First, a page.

Virgin seems likely victor in race for Northern Rock

05 February 2008 / by Rachael Stiles
Alistair Darling's hopes for a competitive bidding war were dashed yesterday with the withdrawal of Luqman Arnold's firm Olivant from the race for Northern Rock, leading many to believe that Virgin is now the most likely successor for management.

Olivant pulled out less than five minutes before the Government-enforced deadline for proposals yesterday, citing an inability to formulate a plan which met with their own objectives whilst staying within the boundaries set by the treasury and respecting the interests of shareholders.

It is now thought that Virgin will revert to its lone preferred bidder status which it held before the Government brought Olivant to the same preference. Virgin was favoured because it was thought to be seen by the Government as the least likely investor to allow anther run on the bank, partly because it would re-brand it Virgin Bank.

Sir Brian Pitman, proposed Executive Chairman of Virgin Bank, said in a release yesterday: "We have made a proposal that seeks to stabilise the Company and rebuild it as a trusted and thriving institution under the Virgin brand with a long-term future. The proposal is a sound public-private solution for Northern Rock that will see taxpayers' interests protected and give existing shareholders the opportunity to invest alongside and at the same subscription price as the Virgin Consortium."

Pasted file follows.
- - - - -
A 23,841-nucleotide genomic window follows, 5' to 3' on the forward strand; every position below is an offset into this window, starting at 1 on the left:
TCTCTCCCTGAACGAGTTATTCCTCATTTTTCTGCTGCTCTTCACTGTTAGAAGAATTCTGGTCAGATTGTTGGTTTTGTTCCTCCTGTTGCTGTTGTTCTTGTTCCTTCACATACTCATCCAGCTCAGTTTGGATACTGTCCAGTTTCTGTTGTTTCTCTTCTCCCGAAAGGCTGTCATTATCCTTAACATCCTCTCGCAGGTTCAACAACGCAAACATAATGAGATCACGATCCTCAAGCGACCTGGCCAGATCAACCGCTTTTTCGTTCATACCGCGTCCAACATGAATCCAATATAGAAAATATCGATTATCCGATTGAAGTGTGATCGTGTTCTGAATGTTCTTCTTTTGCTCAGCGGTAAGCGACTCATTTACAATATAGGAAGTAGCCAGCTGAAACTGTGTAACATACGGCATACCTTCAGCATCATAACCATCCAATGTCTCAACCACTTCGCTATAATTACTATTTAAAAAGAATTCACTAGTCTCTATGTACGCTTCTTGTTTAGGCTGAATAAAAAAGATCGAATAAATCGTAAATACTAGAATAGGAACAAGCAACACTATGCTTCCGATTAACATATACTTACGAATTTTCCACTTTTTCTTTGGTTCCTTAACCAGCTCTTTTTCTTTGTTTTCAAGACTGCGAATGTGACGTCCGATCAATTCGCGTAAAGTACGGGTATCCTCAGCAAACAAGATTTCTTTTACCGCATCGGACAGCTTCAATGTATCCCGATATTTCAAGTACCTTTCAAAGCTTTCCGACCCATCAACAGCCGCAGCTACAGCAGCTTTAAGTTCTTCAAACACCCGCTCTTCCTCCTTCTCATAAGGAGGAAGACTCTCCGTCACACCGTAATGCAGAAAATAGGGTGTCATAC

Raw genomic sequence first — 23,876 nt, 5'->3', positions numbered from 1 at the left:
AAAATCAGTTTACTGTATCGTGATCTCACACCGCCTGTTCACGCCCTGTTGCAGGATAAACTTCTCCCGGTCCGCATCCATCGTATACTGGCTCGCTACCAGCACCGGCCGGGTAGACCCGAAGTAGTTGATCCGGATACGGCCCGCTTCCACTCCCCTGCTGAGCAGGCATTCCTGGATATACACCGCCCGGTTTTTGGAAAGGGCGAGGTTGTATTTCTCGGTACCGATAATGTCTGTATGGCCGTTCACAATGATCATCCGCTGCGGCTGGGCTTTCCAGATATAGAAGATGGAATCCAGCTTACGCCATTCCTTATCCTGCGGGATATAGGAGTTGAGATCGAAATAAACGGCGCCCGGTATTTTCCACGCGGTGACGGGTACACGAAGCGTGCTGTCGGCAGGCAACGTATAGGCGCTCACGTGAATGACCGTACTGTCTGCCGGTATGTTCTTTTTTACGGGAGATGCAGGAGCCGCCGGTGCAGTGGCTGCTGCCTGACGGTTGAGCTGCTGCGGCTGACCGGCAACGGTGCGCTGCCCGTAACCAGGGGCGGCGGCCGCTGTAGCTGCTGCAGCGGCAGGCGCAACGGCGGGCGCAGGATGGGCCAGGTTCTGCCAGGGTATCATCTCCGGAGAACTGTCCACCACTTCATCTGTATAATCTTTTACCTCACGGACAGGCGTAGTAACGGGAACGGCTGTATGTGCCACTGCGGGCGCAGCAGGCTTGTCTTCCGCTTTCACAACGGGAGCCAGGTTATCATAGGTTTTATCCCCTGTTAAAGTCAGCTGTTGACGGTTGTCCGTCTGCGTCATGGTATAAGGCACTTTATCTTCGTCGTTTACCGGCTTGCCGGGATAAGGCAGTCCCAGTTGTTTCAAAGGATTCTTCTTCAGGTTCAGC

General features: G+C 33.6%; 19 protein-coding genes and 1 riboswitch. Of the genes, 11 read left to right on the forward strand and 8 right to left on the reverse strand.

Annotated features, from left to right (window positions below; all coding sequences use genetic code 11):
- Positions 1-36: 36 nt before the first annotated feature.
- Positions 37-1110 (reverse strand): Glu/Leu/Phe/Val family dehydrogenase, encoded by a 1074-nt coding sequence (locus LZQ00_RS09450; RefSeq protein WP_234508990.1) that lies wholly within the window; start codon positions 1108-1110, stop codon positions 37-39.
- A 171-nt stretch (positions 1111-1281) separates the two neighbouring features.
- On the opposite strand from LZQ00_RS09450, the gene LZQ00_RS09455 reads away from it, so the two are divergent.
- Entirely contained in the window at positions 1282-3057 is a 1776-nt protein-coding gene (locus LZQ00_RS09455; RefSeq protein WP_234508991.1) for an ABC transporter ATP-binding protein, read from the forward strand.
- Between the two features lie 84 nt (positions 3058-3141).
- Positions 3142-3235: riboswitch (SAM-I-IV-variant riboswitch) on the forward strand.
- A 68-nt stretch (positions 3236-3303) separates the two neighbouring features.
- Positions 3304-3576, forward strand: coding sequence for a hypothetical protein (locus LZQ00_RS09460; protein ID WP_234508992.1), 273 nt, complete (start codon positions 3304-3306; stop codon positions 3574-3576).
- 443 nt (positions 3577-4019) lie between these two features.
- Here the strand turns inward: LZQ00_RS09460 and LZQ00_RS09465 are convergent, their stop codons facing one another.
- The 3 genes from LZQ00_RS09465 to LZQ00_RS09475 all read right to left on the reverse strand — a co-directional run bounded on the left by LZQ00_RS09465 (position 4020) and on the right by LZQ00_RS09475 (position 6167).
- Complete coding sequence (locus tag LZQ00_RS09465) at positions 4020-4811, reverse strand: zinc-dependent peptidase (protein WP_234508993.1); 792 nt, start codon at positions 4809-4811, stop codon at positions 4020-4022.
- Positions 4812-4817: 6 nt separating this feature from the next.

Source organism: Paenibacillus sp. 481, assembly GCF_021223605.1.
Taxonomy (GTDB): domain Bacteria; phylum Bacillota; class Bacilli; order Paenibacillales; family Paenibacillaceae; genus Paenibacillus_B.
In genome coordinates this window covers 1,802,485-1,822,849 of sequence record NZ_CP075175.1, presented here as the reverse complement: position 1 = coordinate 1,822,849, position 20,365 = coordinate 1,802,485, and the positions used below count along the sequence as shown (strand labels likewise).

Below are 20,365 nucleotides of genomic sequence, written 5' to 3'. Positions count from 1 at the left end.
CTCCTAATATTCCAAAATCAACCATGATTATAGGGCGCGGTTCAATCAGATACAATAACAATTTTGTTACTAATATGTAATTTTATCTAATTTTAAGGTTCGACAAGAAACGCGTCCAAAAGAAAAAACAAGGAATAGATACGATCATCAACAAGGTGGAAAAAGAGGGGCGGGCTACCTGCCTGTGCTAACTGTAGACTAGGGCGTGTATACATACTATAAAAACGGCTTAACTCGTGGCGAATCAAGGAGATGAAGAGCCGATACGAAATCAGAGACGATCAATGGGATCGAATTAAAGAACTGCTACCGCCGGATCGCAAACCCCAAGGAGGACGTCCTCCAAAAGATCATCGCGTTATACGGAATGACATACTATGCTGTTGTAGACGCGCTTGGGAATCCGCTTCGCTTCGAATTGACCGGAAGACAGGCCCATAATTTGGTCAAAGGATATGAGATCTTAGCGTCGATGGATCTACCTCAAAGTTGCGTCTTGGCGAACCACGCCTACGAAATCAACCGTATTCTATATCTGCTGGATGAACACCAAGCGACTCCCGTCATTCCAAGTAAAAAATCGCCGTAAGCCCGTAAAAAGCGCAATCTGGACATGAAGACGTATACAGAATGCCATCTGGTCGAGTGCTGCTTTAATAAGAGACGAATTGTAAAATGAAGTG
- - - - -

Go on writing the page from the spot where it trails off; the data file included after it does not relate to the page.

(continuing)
Upon the withdrawal of Olivant, however, shareholders RAB Capital took little time in throwing their support behind Northern Rock's grass-roots management proposal, led by Paul Thompson, which is putting Virgin's lead in question.

Shadow Chancellor George Osborne was quick to lay the blame on Alistair Darling for Olivant's desertion, citing his incompetent handling of the bid process as the main reason, but it is thought that the repayment of the Bank of England's £28 billion loan to Northern Rock was the predominant factor in Arnold's decision. Olivant wanted five years to repay the loan, but the Government has set a timetable of just three years.

The only two bids were made for the stricken mortgage lender, which fell foul to the American sub prime mortgage market, came from Virgin and Northern Rock's management. Virgin tabled a plan that would price shares at 25p and allow existing shareholders to subscribe for 4.7 new shares for each one they already own, taking a 55 per cent stake for itself.

The in-house management team proposed that it would reduce Northern Rock's reliance upon wholesale funding from 80 per cent and increase deposit-supported lending from 30 per cent to reach a 50-50 balance. Some fear that a drastic reduction in Northern Rock's business, which could also mean severe job cuts, will damage the business irrevocably and hinder future regeneration and growth.

The absence of a third bidder reduces the competition, but the Chancellor is still hopeful that other proposals will be made in the coming weeks, despite yesterday's deadline, which will strengthen his chances of negotiating a viable solution for Northern Rock which does not end in nationalisation.

© Fair Investment Company Ltd